Limits...
A mutation linked with Bartter's syndrome locks Kir 1.1a (ROMK1) channels in a closed state.

Flagg TP, Tate M, Merot J, Welling PA - J. Gen. Physiol. (1999)

Bottom Line: When coexpressed with wild-type subunits, Kir 1.1a 331X exerted a negative effect, demonstrating that the mutant channel is synthesized and capable of oligomerization.A critical analysis of the Kir 1.1a 331X dominant negative effect suggests a molecular mechanism underlying the aberrant closed-state stabilization.Coexpression of different doses of mutant with wild-type subunits produced an intermediate dominant negative effect, whereas incorporation of a single mutant into a tetrameric concatemer conferred a complete dominant negative effect.

View Article: PubMed Central - PubMed

Affiliation: Department of Physiology, University of Maryland School of Medicine, Baltimore, Maryland 21201, USA.

ABSTRACT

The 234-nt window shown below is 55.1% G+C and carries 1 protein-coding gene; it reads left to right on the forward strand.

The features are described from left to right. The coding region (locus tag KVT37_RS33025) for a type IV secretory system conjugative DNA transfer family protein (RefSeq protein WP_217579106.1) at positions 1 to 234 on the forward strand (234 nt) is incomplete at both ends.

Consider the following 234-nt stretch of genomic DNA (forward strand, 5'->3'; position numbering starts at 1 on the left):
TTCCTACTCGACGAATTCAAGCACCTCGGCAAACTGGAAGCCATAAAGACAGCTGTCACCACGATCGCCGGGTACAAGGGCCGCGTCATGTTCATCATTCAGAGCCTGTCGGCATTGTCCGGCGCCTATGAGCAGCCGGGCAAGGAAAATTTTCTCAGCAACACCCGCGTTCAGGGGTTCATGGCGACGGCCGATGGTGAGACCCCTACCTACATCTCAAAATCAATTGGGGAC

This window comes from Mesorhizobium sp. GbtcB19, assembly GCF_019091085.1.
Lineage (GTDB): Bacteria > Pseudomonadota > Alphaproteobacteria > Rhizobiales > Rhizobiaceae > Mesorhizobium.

Mutations in the inward rectifying renal K(+) channel, Kir 1.1a (ROMK), have been linked with Bartter's syndrome, a familial salt-wasting nephropathy. One disease-causing mutation removes the last 60 amino acids (332-391), implicating a previously unappreciated domain, the extreme COOH terminus, as a necessary functional element. Consistent with this hypothesis, truncated channels (Kir 1.1a 331X) are nonfunctional. In the present study, the roles of this domain were systematically evaluated. When coexpressed with wild-type subunits, Kir 1.1a 331X exerted a negative effect, demonstrating that the mutant channel is synthesized and capable of oligomerization. Plasmalemma localization of Kir 1.1a 331X green fluorescent protein (GFP) fusion construct was indistinguishable from the GFP-wild-type channel, demonstrating that mutant channels are expressed on the oocyte plasma membrane in a nonconductive or locked-closed conformation. Incremental reconstruction of the COOH terminus identified amino acids 332-351 as the critical residues for restoring channel activity and uncovered the nature of the functional defect. Mutant channels that are truncated at the extreme boundary of the required domain (Kir 1.1a 351X) display marked inactivation behavior characterized by frequent occupancy in a long-lived closed state. A critical analysis of the Kir 1.1a 331X dominant negative effect suggests a molecular mechanism underlying the aberrant closed-state stabilization. Coexpression of different doses of mutant with wild-type subunits produced an intermediate dominant negative effect, whereas incorporation of a single mutant into a tetrameric concatemer conferred a complete dominant negative effect. This identifies the extreme COOH terminus as an important subunit interaction domain, controlling the efficiency of oligomerization. Collectively, these observations provide a mechanistic basis for the loss of function in one particular Bartter's-causing mutation and identify a structural element that controls open-state occupancy and determines subunit oligomerization. Based on the overlapping functions of this domain, we speculate that intersubunit interactions within the COOH terminus may regulate the energetics of channel opening.